description below is reprinted with the permission of the
Scottish Rite Journal.
Of The Symbolic Lodge
Jim Tresner, 33°, Grand
Box 70, Guthrie, Oklahoma 73044–0070
Oil painting by Bro. Robert H. White, 32°
Blue and yellow (gold) are the colors of the
regalia of the Twentieth Degree. They refer us back to the Blue or
Symbolic Lodge. The apron (see inside front cover) is yellow, bordered
and lined with sky blue. In the center of the apron is a drawing of the
jewel. The jewel is composed of three concentric triangles. In the nine
angles thus formed are the initials of the nine Great Lights or Great
Virtues taught in the Degree—Charity, Generosity, Veneration,
Heroism, Patriotism, Honor, Toleration, Truth, and Justice.
In the center, reading from right to left, is
the Tetragrammaton (the Holy Name in four letters), this time in
Phoenician characters rather than Hebrew (remember that Hiram was from
Phoenicia). Beneath it, reading from the bottom upwards is yehi aur,
"Let there be light" (Genesis 1:3). The cordon is of blue and yellow,
reinforcing the Blue Lodge symbolism of the Degree.
The Twentieth Degree derives considerable
power from its essential simplicity. Pike is making the point that
there are important virtues to be practiced by a man when he is called
upon to preside over a Symbolic or Blue Lodge. But remember that, among
other things, the Lodge room symbolizes the life of the individual
Mason, as the Master of the Lodge symbolizes the Mason himself taking
control of his own life. That's probably the major symbolism involved
The symbolism of the Lodge and the Worshipful
Master are so well known that we do not always give them the thought
they deserve. Each can function both as a personal and universal
symbol. Thus, the Lodge room represents the world and, on a larger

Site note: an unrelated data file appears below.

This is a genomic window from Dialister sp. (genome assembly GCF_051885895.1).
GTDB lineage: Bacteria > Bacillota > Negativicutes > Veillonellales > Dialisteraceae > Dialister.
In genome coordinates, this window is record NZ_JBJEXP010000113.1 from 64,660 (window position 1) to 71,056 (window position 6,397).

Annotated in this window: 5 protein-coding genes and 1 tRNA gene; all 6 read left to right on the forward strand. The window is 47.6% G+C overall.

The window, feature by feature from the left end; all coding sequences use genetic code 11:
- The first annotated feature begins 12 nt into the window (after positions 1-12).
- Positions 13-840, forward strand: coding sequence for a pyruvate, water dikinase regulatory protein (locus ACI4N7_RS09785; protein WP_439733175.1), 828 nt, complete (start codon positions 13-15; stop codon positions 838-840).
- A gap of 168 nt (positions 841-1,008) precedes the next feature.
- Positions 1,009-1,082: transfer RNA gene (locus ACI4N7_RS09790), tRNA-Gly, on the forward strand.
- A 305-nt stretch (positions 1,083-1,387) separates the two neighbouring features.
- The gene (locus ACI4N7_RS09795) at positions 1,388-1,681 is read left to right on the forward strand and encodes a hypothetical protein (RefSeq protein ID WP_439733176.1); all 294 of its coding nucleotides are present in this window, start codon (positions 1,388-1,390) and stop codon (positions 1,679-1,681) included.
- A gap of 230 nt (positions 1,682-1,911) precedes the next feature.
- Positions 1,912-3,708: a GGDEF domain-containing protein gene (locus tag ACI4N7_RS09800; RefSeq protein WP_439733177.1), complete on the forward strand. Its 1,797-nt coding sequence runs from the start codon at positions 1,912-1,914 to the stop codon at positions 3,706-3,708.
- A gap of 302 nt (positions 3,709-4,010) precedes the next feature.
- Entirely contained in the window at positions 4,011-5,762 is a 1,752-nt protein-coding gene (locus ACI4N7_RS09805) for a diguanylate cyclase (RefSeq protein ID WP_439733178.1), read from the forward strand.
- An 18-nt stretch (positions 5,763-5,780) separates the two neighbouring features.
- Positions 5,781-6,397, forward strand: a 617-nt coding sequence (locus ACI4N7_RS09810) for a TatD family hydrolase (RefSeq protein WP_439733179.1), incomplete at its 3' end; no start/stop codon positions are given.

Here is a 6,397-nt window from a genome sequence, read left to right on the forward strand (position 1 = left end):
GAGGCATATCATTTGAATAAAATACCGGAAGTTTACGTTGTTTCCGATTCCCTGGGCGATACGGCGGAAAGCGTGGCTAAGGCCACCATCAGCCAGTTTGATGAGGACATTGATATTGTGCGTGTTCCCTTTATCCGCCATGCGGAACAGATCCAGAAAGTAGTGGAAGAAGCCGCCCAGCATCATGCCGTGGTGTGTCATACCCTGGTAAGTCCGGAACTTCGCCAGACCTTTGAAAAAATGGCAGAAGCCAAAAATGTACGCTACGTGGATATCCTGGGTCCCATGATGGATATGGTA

scale, the "cosmic all," however many universes that may be. But it
also symbolizes the life of the individual Mason. The Worshipful Master
can symbolize mankind in the ideal, but he also symbolizes the
individual Mason, whether or not he ever assumes the gavel. Since that
symbolism holds true even in the Entered Apprentice Degree, these
symbols may be the first instance in the Masonic journey of the
macrocosm=microcosm concept—the idea that the universe is
reflected in each person, or that each person is a "model" of the
universe. The symbolism also reinforces Pike's insistence that man is
not a bubble adrift on the seas of fate. A major purpose of Masonry is
to teach the individual that he can control his destiny. In fact, he
must control it if he is to be truly human. We are not pawns in the
game of life; we are the chess player. We are not intended to be
victims but rather Masters over ourselves (albeit never over others).
The virtues which help to give us that
mastery are represented by the angles of five squares and three
triangles on the tracing board.
The first square represents Prudence, Temperance, Chastity, and
The second square represents Heroism, Firmness, Equanimity, and
The third square represents Purity, Honor, Fidelity, and Punctuality.
The fourth square represents Charity, Kindness, Generosity, and
The fifth square represents Disinterestedness, Mercy, Forgiveness, and
The first triangle represents Veneration, Devotedness, and Patriotism.
The second triangle represents Gratitude to God, Love of Mankind, and
Confidence in human nature.
The third triangle represents Truth, Justice, and Toleration.
The careful practice of these virtues, represented here by squares and
triangles, helps to assure a positive and productive life. It isn't
always easy, but these virtues are the best tools to use in governing
the symbolic Lodge, which is your own life.
Scottish Rite Journal
- October 2000
is Director of the Masonic Leadership Institute and Editor of The
Oklahoma Mason. A frequent contributor to the Scottish Rite Journal and
its book review editor, Illustrious Brother Tresner is also a volunteer
writer for The Oklahoma Scottish Rite Mason and a video script
consultant for the National Masonic Renewal Committee. He is the
Director of the Thirty-third Degree Conferral Team and Director of Work
at the Guthrie Scottish Rite Temple in Guthrie, Oklahoma, as well as a
life member of the Scottish Rite Research Society, author of the
popular anecdotal biography Albert Pike, The Man Beyond the Monument,
and a member of the steering committee of the Masonic Information
Center. Ill. Tresner was awarded the Grand Cross, the Scottish Rite's
highest honor, during the Supreme Council's October 1997 Biennial